Bacterial and fungal viability in the preterm gut: NEC and sepsis
- Christopher James Stewart1,
- Andrew Nelson1,
- David Scribbins1,
- Emma Clare L Marrs2,
- Clare Lanyon1,
- John David Perry2,
- Nicholas D Embleton3,
- Stephen Peter Cummings1,
- Janet Elizabeth Berrington3
- 1Faculty of Health and Life Sciences, University of Northumbria, Newcastle upon Tyne, UK
- 2Department of Microbiology, Freeman Hospital, Newcastle upon Tyne, UK
- 3Newcastle Neonatal Service, Newcastle upon Tyne Hospitals NHS Foundation Trust, Newcastle upon Tyne, UK
- Correspondence to Dr Janet Elizabeth Berrington, Newcastle Neonatal Service, Newcastle upon Tyne Hospitals NHS Foundation Trust, Queen Victoria Road, Newcastle upon Tyne NE1 4LP, UK;
- Received 31 March 2012
- Revised 20 November 2012
- Accepted 22 January 2013
- Published Online First 20 February 2013
Background and aims Evidence suggests that microbial communities in the preterm gut may influence the development of necrotising enterocolitis (NEC) and sepsis. Existing data often neglect fungi and whether bacteria were metabolically active or not. We sought to characterise the bacterial and fungal stool flora of preterm neonates and organism viability and evaluate any associations with NEC and sepsis.
Patients 136 stools from 32 patients (<32 weeks gestation) were collected between birth and day 95. Seven infants developed NEC and 13 sepsis.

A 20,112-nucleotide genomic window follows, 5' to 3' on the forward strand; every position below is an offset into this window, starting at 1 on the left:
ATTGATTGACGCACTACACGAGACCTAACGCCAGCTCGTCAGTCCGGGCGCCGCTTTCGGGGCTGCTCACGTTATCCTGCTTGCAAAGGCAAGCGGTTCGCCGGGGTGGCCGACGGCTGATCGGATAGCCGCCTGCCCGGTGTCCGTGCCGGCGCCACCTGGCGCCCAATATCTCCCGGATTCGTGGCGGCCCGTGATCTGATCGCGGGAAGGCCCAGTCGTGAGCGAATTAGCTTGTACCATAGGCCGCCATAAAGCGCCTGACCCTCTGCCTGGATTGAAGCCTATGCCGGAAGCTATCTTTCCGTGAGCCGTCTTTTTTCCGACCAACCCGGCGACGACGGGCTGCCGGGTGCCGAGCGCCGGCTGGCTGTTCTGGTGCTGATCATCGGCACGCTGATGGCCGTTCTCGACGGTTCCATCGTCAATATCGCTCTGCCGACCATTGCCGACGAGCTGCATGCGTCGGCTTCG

Methods Stools were analysed by PCR-DGGE for assessment of the total bacterial and fungal communities by analysis of 16S rRNA and 28S rRNA, respectively. In 65 samples (25 infants), the viable (RNA) bacterial and fungal communities were analysed. Analyses were performed to examine the possible effects of demographic or treatment related factors and the development of NEC or sepsis.
Results 80 (66 viable) bacterial species were identified overall and 12 fungal (none viable). Total bacterial communities significantly differed between healthy infants and those with NEC or sepsis, with Sphingomonas spp. significantly associated with NEC. Significant drivers of community structure differed based on either total or viable analysis. Antifungal prophylaxis was associated with altered bacterial community and a reduction in bacterial richness was observed in week 4, correlating with high antibiotic exposure.
Conclusions Total and viable communities differ in preterm infants, and non-viable fungal species are present in infants on fungal prophylaxis. Exploration of viability and non-bacterial contributors to the total community may increase understanding of NEC and sepsis.